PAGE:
What it comes down to is your personal goals: Do you want to be a so-called "last-name"? A big-wig in your field? Would you be happy with a PhD and a simple teaching job at a no name state school (I mean like Western [state] University or something..very no name)? The former question demands excellence in all regards; the latter not so much. If you're willing to take a job anywhere because you have a family and that's more important than the publish or perish grind, then you will be fine.  

 

 

TL;DR:  Prestige and Pedigree matter. Especially if your personal goals are to push the frontiers of academia.

 

 

Also, an interesting blog post on the topic - the comments are pretty insightful, and include comments from individual who have served on hiring committees:

http://academic-jungle.blogspot.com/2013/01/pedigree-matters.html 

Edited by DigDeep
Link to post
Share on other sites

Speaking of academic pedigrees, networking and advisor family trees, most people in physical anthropology will know this, but this is a fun "academic family tree" to play with: 

http://www.physanthphylogeny.org/tree/

 

 

Holy hell, that's a lot of data. Impressive!

Edited by DigDeep
Link to post
Share on other sites

Speaking of academic pedigrees, networking and advisor family trees, most people in physical anthropology will know this, but this is a fun "academic family tree" to play with: 

http://www.physanthphylogeny.org/tree/

 

This is awesome! Very cool to see how my POIs, nerd idols, et al are interconnected. It's also interesting (to me, at least :P ) to see how much variation there is as far as really big name professors, e.g. Larsen or Buikstra, advising up-and-coming folks now, or even considering the year gaps between the peaks of a given advisor's advisees. I know what I'm doing for the next half-hour!

Link to post
Share on other sites

I knew all about the family tree since it is extremely important in the field and my advisor believes we should know where we come from.

Dig deep- what are your qualifications for making such claims? Your just a 2014 phd app cycle candidate right? At least thats what yor profile says. I was that four years ago. I have since gotten fellowships, grants, taught countless classes, not ta but create my own classes, countless times. I have presented and been publish numerous times. Made countless connections and i have my very own resarch site and my own collection. nothing like doing my own research, getting my own money for it, getting a country permission plus all the pemissions needed. Just curious so I googled Harvard just know and only one person out of the ten I looked at went to Ivy League. I did a random sampling. Many didn't even go to an US school. And one went to UCLA great school but not an ivy so I guess that doesn't happen right? And then there was UC santa barbara totally not equal to an ivy league. My god people on here can be so stuck up. The NAME of your university means nothing. What you did and who you know are the most important thing. Most of the bes advisers are at non elitest schools. Mind you I. Physical and if you google the top physical profs they are at non-elitest schools according to this website. But guess what, they are the best to mode you into a physical anthropologist.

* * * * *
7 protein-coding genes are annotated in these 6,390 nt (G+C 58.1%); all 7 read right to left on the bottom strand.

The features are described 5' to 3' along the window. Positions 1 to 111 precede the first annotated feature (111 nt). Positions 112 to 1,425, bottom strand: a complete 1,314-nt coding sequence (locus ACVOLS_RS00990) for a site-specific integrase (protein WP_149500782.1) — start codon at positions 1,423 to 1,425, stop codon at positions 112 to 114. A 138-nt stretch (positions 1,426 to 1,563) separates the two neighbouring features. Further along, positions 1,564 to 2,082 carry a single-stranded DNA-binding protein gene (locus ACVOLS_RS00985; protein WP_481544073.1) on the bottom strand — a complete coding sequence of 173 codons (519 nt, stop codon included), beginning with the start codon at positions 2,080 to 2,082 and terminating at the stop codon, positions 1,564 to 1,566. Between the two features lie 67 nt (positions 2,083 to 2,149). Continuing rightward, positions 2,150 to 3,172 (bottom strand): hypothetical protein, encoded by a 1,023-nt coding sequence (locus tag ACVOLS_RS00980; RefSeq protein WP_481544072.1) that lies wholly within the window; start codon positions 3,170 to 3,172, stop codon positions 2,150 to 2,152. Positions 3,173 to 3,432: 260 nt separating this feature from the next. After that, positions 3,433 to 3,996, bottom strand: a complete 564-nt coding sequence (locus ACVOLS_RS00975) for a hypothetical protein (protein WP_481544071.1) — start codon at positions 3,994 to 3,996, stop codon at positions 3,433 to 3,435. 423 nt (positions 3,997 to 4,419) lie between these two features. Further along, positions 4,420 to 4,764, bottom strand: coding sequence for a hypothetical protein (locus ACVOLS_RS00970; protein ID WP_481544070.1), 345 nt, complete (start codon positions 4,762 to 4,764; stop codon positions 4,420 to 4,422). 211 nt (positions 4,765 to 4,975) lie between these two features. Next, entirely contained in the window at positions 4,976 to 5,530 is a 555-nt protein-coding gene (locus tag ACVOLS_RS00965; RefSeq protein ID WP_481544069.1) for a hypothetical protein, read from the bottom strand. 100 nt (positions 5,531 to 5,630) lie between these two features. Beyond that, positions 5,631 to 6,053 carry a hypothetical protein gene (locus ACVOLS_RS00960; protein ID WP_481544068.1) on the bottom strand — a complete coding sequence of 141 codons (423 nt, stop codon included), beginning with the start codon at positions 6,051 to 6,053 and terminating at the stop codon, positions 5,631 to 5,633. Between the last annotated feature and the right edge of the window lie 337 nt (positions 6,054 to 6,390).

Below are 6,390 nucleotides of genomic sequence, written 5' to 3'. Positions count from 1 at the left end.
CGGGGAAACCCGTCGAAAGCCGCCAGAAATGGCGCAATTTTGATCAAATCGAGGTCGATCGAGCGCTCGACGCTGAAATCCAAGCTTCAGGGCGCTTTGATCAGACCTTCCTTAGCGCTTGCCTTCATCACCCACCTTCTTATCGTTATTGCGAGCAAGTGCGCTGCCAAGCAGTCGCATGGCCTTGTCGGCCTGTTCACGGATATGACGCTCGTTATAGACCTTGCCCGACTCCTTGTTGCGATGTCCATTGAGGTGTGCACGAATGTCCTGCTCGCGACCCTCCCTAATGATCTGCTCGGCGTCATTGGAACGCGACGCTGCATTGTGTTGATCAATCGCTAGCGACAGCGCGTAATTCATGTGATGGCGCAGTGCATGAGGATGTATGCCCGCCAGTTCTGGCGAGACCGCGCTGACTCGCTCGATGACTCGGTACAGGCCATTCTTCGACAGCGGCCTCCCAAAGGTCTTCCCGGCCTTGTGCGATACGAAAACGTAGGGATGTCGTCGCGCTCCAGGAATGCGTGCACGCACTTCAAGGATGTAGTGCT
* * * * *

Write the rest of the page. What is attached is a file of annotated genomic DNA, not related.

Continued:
Link to post
Share on other sites

Grad at- thanks for backing me up. Interesting non ivy here but all of my schools graduates get tenure track teaching jobs within two years. Man I am so glad I didn't go to an ivy- ps I turned one ivy down of my uni based on my advisor best decission I've made and I've proven myself right in the decission

Link to post
Share on other sites

I knew all about the family tree since it is extremely important in the field and my advisor believes we should know where we come from.

Dig deep- what are your qualifications for making such claims? Your just a 2014 phd app cycle candidate right? At least thats what yor profile says. I was that four years ago. I have since gotten fellowships, grants, taught countless classes, not ta but create my own classes, countless times. I have presented and been publish numerous times. Made countless connections and i have my very own resarch site and my own collection. nothing like doing my own research, getting my own money for it, getting a country permission plus all the pemissions needed. Just curious so I googled Harvard just know and only one person out of the ten I looked at went to Ivy League. I did a random sampling. Many didn't even go to an US school. And one went to UCLA great school but not an ivy so I guess that doesn't happen right? And then there was UC santa barbara totally not equal to an ivy league. My god people on here can be so stuck up. The NAME of your university means nothing. What you did and who you know are the most important thing. Most of the bes advisers are at non elitest schools. Mind you I. Physical and if you google the top physical profs they are at non-elitest schools according to this website. But guess what, they are the best to mode you into a physical anthropologist.